This was exciting news at Library Voices - a bimonthly-ish event of the International English Library. This potpourri of issues, events, and goings-on around town in Düsseldorf, is a video zoom that includes small group chats, as well as full-group discussions with special guests. A chance to hear about upcoming things of interest. Everything is in English and everyone is welcome and registration is so easy. Our next event will be on August 21st.

June’s topic was live theatre in Düsseldorf. Along with the Globe, the English Theatre Group of Düsseldorf was represented by Rosie Thorpe and Ilya Parenteau. Both groups have suffered trials, tribulations, and uncertainty through this pandemic year. As public officials sought to keep us safe, making weighty decisions with far-reaching consequences and no certainty those measures would work, we have all scrambled to keep ahead of the pandemic.

Live theatre has been especially hard hit though, with the ever-changing attempts to find working solutions - bravely implementing restrictions, reducing audiences, reducing the number of performers, reducing prices, and finally having to close altogether. Then re-opening briefly only to close again.

“If it be now, ’tis not to come:

if it be not to come, it will be now:

if it be not now yet it will come:

the readiness is all.”

(Hamlet)

How to survive... How to fill the void… How to keep their loyal audiences… How to navigate this strange new virtual world… How to bend and shape this new digital media. And since giving their presentations, things have continued to change as numbers thankfully go down and restrictions are lifted. Best to check the websites directly for current news on productions, dates, times, and how to get tickets. There’re a lot of exciting and audacious things to look forward to.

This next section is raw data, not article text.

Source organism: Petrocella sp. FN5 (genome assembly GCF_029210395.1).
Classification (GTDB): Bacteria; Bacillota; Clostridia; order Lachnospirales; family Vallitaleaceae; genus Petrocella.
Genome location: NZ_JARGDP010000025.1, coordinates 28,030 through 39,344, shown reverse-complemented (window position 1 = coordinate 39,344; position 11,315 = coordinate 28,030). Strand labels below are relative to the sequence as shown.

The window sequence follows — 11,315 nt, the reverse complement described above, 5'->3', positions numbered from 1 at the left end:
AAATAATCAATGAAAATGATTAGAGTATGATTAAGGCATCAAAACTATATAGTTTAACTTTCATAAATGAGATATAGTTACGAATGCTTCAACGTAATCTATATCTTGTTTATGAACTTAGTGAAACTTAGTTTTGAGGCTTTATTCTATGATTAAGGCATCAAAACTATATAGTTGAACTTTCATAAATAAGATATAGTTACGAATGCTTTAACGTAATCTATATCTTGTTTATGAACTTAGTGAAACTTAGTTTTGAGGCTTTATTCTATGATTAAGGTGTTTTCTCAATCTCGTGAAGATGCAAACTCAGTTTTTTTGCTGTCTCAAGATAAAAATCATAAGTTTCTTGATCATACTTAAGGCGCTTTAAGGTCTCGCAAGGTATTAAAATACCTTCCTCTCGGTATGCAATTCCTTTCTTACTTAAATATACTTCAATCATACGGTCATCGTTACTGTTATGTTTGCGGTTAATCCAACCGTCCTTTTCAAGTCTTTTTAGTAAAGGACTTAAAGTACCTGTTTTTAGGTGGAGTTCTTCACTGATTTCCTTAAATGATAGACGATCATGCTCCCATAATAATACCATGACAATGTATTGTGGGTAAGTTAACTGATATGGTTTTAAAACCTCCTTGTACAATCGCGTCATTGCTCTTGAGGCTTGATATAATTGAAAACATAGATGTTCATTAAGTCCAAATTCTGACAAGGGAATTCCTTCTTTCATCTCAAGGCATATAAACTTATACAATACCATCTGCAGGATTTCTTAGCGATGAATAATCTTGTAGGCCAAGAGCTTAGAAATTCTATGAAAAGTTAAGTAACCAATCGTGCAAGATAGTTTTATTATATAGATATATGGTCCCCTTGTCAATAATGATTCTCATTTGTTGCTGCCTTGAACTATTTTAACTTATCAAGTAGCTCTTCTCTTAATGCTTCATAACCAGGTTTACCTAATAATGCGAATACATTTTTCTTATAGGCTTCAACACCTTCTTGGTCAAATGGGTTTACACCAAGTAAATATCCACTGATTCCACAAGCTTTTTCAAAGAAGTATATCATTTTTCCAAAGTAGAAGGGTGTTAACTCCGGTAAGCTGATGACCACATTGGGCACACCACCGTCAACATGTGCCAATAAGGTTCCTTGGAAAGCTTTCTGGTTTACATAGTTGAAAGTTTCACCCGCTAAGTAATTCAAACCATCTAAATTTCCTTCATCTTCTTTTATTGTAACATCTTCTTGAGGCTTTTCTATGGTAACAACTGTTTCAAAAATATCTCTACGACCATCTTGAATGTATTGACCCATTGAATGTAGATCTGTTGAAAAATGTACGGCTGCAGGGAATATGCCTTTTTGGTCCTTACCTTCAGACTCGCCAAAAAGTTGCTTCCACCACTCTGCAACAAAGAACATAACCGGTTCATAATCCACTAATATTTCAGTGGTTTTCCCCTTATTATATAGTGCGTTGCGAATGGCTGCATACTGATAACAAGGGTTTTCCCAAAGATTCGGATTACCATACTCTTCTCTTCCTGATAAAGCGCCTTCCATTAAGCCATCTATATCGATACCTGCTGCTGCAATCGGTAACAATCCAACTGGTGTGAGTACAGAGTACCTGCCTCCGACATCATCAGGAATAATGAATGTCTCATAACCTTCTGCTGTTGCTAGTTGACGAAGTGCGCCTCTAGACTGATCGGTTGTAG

Bravo to truly inspiring tenacity, innovation, and creativity - with the happy outcome that - the show will go on!


Author: Marjorie Weiss

Event Review: May 2021

At the time of writing, I‘m fresh off a Zoom Session, the International English Library’s inaugural “Library Voices” event and it’s a pleasure to report back on an event that I found utterly enjoyable and which gave me the first true belly-laughs I’ve had in weeks.

The inaugural guest was Dr. Britta Zangen, literary scholar (and former librarian of the IEL back it was still in the hands of the city) in conversation with the delightful Andreas Giesen about the subject of her latest book: “Ageing is Great – You Just Have to Know How” (translated title of the original German).

We got off to a shaky start, besieged by some tech-interrupting gremlins (those cheeky little buggers seem to get around in these online days!). Britta was unable to hear on the Zoom, and Andrea had to do some fast-moving MacGyvering, calm under pressure, eventually taping an extension ear-piece from his phone to his headset to link Britta in so the interview-proper could start - but in the interim, a delightful conversation ensued where the participants were frankly asked how old they were, and how old they felt, and every single one of the 14 participants everyone shared something meaningful.


Without meaning to sound evangelistic - it was truly enlightening to hear how people feel about aging. We all know it’s far better than the alternative, yet the focus remained profoundly positive. The importance of positive role models, friendships, meaning, civil courage, curiosity, and purpose were all explored, and I’m sure I’ll be adding Britta’s book to ever-growing pile on my bedside table. The atmosphere was warm, supportive, utterly honest, and hilarious, with Britta candidly sharing some of her more personal stories and some opinions. Thought-provoking and frank, touching on issues of gender, patriarchy, power, and politics - I can but hope all future Library Voices sessions will be just as enthralling!

Dr. Britta Zangen has a website on which one will also find a link to her YouTube channel – where she’s now uploading pearls of her wisdom (in English) each month.


Author: Melanie Schuth